Our afternoon paddling was relaxed but had purpose. Still, we all managed to enjoy ourselves and the Mother Nature's beauty surrounding us. Randy stopped to fish several times (though he didn't catch anything), and Chris M. even jumped into the river and trailed his kayak for a little while. Olivia...somehow...actually managed a nap:
Some other afternoon photo highlights:
Soon after this we came upon Gore's Landing Park. There were sites available and...after paying the $5 fee...we set up camp for the night. We hung out, relaxed, got to know a few of our neighbors, and reflected on the day. According to Chris's GPS, we paddled about 12 miles. I had an immediate sense of accomplishment, even though our trip wasn't completed. Here I was, afraid of my surroundings, in awe of them at the same time, and I was happy.
Our evening was spent around the campfire, eating, talking, trying...and failing...to avoid the bugs. The next morning we had breakfast, broke camp, and continued on down the river. We knew it was going to be a shorter journey, only about 6 or 7 miles this time. If there was a way for us to be more relaxed, we discovered it. We weren't in a hurry and really spent the day taking in the scenery. Chris even enjoyed a rope swing:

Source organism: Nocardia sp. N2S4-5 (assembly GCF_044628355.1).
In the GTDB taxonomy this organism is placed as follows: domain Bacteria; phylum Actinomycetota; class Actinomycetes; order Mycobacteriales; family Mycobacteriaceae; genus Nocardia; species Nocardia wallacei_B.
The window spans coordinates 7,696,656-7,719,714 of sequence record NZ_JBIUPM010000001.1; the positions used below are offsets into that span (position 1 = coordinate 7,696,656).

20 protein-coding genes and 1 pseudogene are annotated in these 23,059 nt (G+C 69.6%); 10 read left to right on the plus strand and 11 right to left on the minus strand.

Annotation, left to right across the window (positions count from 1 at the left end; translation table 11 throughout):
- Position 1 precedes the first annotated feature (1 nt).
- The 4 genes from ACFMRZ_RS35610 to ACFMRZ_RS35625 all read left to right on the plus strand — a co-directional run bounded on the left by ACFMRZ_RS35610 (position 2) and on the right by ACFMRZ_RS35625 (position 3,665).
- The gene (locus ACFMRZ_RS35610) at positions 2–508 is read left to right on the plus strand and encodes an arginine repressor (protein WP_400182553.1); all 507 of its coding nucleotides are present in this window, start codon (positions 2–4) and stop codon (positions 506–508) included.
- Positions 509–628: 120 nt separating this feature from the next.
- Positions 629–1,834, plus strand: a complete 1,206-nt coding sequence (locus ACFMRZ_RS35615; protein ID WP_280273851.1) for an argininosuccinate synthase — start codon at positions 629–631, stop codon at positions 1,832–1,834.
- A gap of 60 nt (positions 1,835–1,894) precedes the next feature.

A few other highlights:
Soon after this, we were done. Rounding a curve in the river, there was our take out spot. We had been on the water about 4 hours, adding about 6 miles to our first day's journey. We paddled roughly 18 miles in two days. It was an amazing trip. I got to know Florida in a way I never had before, and I couldn't be more grateful.
I'll leave you with this thought: Imagine, if you will, that Florida is a living, breathing entity. What draws you in first is our beautiful skin, our beaches. We accessorize ourselves with theme parks and nightclubs and cities that love to party. The sweet breath of our tropical breezes keep you enchanted. But far beneath the beautiful, seductive exterior is our vast heartbeat, the great Florida aquifer. From that pumps our life's blood, the springs and lakes where you come for enjoyment. And finally, our veins...the rich rivers which flow throughout this great state and tie us all together.
That is the Florida I got to know. And I can't believe I waited until now to really start living in it.